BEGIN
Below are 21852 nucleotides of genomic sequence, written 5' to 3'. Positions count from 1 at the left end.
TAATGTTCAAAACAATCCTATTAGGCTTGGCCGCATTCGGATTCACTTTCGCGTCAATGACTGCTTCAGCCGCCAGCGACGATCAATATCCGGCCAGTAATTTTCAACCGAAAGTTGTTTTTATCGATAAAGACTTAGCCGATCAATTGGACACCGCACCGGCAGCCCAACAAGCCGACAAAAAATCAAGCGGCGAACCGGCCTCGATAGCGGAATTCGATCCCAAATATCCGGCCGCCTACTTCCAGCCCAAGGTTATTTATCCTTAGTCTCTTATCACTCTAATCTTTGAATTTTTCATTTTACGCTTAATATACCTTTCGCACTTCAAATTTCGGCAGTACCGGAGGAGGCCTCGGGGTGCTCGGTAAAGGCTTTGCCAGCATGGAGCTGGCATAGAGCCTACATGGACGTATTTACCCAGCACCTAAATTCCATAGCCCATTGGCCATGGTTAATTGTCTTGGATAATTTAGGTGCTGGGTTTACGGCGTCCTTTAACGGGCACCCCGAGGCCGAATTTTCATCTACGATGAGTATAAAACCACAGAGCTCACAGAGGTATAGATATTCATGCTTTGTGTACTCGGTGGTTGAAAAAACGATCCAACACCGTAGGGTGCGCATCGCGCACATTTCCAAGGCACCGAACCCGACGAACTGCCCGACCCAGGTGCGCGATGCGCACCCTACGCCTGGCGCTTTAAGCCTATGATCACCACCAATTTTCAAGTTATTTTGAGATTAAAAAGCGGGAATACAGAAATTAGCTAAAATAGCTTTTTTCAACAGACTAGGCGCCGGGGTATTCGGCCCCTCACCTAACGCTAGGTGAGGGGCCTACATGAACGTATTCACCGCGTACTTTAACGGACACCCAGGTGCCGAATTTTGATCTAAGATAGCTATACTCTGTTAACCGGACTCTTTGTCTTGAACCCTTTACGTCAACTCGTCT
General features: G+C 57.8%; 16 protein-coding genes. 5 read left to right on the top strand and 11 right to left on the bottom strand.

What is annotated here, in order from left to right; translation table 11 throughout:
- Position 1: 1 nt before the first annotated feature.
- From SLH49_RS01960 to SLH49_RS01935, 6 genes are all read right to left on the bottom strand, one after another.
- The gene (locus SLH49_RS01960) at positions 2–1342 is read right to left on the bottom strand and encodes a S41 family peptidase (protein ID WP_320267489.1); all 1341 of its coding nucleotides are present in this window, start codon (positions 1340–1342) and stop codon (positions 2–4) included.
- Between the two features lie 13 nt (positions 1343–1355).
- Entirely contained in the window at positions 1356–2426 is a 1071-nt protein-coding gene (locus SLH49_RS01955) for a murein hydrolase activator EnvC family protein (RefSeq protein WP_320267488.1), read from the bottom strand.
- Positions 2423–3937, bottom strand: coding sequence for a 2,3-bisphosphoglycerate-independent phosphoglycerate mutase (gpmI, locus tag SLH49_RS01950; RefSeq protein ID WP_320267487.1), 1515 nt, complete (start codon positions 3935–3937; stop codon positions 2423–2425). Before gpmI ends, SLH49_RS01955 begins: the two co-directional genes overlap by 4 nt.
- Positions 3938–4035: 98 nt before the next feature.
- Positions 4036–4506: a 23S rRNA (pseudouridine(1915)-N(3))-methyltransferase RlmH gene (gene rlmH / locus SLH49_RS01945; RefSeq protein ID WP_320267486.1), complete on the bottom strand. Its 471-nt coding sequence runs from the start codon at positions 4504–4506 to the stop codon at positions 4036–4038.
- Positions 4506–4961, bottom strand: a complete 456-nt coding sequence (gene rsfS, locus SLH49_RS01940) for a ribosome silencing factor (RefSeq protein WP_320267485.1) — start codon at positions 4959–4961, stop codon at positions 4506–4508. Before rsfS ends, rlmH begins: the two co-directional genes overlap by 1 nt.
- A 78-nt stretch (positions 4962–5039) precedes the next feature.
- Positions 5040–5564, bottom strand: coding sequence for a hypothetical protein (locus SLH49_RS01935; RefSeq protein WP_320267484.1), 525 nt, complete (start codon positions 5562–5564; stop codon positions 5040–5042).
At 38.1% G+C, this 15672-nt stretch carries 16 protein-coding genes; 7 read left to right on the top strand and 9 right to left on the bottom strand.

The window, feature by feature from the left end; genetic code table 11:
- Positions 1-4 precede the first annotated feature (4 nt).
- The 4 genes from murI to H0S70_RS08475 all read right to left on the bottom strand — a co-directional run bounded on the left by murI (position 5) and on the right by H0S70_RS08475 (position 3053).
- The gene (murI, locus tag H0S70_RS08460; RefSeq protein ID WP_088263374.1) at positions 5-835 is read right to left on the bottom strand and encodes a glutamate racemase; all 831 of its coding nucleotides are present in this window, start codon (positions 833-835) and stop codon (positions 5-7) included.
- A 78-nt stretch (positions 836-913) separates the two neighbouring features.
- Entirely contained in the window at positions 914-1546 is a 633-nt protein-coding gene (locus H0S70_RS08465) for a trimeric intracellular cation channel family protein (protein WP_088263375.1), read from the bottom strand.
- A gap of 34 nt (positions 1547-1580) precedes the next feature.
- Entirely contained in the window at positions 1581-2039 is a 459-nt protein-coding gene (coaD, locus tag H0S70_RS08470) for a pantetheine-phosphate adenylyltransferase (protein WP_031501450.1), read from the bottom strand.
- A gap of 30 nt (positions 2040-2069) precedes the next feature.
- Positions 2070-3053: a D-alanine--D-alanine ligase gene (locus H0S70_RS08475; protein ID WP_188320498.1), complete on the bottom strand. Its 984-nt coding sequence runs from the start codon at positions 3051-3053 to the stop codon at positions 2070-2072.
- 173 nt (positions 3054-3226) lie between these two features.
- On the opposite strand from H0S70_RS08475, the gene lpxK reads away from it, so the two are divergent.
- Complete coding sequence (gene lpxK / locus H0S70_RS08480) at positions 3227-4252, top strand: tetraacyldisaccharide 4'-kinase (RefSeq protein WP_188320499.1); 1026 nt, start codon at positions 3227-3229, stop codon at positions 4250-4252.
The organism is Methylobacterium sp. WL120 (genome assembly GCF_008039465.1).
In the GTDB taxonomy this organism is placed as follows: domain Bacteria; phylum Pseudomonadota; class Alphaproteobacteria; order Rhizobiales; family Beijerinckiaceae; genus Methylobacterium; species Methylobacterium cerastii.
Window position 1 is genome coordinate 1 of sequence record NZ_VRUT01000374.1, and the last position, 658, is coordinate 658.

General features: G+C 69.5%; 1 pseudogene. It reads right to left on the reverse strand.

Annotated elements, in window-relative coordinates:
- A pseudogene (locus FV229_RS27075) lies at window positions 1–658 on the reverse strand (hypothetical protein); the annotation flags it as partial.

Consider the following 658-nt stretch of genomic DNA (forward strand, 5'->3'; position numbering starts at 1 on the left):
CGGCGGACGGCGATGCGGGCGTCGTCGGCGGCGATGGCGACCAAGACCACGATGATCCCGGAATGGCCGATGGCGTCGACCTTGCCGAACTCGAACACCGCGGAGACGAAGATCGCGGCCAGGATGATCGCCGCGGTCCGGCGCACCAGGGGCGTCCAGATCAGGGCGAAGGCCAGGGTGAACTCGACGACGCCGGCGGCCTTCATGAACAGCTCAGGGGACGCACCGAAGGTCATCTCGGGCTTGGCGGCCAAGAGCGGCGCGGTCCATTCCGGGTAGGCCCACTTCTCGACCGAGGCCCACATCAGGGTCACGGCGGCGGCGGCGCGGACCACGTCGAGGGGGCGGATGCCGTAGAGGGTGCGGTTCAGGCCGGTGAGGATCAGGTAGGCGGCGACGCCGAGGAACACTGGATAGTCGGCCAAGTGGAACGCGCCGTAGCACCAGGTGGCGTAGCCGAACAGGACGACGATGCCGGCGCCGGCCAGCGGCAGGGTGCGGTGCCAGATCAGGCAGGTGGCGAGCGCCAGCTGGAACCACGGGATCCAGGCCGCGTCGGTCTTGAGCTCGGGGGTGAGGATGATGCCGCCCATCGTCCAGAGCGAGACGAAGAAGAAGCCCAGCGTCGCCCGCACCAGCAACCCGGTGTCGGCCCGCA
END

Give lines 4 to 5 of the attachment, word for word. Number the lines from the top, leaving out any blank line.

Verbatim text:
What is annotated here, in order from left to right; translation table 11 throughout:
- Position 1: 1 nt before the first annotated feature.